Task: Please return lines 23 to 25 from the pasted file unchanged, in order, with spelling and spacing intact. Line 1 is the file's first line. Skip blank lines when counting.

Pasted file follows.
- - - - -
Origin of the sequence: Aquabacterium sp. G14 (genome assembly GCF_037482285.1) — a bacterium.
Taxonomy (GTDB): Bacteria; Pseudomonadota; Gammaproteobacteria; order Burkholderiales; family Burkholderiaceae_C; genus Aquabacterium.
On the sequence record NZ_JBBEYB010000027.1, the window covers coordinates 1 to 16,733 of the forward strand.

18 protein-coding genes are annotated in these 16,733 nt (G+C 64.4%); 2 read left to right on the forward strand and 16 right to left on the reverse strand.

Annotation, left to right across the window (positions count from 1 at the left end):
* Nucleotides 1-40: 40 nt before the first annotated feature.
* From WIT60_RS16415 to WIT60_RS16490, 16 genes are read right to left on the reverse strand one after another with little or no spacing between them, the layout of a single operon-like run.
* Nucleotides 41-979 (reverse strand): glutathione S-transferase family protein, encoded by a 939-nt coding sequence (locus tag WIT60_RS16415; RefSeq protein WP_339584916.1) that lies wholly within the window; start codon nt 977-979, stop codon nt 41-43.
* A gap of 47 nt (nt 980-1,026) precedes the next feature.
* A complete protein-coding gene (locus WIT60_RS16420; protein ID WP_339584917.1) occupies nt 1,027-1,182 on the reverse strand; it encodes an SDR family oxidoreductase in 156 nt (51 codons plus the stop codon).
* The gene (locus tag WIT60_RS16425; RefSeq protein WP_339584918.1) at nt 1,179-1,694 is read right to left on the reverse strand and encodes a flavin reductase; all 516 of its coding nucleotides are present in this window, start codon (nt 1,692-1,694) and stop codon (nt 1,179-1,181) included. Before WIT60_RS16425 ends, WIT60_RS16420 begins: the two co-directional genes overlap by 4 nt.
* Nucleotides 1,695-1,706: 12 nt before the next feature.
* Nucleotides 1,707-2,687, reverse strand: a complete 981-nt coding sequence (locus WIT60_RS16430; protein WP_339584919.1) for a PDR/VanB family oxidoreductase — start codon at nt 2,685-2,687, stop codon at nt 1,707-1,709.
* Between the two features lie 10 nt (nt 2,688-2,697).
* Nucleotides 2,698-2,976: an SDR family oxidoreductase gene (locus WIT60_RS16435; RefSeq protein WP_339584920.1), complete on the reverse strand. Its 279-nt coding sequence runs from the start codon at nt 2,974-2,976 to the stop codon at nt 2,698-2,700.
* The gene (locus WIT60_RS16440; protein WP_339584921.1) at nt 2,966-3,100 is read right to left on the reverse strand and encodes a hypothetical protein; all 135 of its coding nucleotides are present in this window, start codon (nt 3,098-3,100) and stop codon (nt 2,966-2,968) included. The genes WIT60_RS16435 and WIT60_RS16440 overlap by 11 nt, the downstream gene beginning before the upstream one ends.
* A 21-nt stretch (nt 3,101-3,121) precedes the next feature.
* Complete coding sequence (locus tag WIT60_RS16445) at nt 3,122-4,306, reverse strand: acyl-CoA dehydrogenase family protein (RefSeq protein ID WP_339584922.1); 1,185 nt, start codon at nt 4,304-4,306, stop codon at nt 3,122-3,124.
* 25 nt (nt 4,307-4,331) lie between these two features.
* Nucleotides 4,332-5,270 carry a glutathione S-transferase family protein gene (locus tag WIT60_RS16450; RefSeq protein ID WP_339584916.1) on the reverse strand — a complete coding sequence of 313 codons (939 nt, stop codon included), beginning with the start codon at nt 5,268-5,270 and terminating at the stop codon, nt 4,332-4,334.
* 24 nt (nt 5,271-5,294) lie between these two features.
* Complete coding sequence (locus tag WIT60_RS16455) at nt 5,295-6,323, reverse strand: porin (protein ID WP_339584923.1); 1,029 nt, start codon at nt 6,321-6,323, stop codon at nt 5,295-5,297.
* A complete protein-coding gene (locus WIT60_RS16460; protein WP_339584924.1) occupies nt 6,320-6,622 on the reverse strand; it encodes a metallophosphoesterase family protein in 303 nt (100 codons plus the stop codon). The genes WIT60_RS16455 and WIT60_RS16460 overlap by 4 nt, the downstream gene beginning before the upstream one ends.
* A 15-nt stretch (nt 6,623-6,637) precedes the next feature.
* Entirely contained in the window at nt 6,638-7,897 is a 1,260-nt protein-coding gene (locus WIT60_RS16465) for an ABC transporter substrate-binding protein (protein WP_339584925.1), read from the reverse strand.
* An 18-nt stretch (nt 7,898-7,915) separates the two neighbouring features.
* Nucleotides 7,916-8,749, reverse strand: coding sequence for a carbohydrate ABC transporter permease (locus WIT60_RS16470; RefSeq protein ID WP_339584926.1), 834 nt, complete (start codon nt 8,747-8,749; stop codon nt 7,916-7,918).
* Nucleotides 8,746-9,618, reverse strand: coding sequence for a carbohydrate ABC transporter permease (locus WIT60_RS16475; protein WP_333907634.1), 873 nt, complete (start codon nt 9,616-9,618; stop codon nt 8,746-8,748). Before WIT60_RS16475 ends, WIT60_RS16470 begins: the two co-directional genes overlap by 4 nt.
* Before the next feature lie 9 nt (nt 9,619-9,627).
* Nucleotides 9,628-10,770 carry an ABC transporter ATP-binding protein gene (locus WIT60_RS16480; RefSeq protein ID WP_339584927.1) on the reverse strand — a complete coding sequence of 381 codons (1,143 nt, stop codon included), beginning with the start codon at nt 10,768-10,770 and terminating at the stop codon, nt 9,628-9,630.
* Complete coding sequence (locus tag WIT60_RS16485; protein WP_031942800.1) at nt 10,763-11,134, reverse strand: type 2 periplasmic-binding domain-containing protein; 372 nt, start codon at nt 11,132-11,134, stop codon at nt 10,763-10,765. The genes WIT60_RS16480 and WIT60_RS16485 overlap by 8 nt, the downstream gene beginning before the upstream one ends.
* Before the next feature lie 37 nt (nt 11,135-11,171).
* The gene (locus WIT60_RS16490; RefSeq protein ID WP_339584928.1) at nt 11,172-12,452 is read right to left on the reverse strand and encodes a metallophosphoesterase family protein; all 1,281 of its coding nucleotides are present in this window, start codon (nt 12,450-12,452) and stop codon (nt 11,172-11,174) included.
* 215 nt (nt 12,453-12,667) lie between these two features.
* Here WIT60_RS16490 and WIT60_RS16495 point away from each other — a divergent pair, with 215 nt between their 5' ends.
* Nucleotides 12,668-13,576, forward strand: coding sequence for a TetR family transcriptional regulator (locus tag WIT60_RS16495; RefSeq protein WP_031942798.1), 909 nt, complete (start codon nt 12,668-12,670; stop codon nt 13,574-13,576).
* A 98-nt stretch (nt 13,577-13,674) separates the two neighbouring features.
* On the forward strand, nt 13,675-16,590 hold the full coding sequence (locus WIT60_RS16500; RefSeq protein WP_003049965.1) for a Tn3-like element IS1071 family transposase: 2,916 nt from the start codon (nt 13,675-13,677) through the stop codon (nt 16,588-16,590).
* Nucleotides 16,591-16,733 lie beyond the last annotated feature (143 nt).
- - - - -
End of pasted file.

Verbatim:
* A complete protein-coding gene (locus WIT60_RS16460; protein WP_339584924.1) occupies nt 6,320-6,622 on the reverse strand; it encodes a metallophosphoesterase family protein in 303 nt (100 codons plus the stop codon). The genes WIT60_RS16455 and WIT60_RS16460 overlap by 4 nt, the downstream gene beginning before the upstream one ends.
* A 15-nt stretch (nt 6,623-6,637) precedes the next feature.
* Entirely contained in the window at nt 6,638-7,897 is a 1,260-nt protein-coding gene (locus WIT60_RS16465) for an ABC transporter substrate-binding protein (protein WP_339584925.1), read from the reverse strand.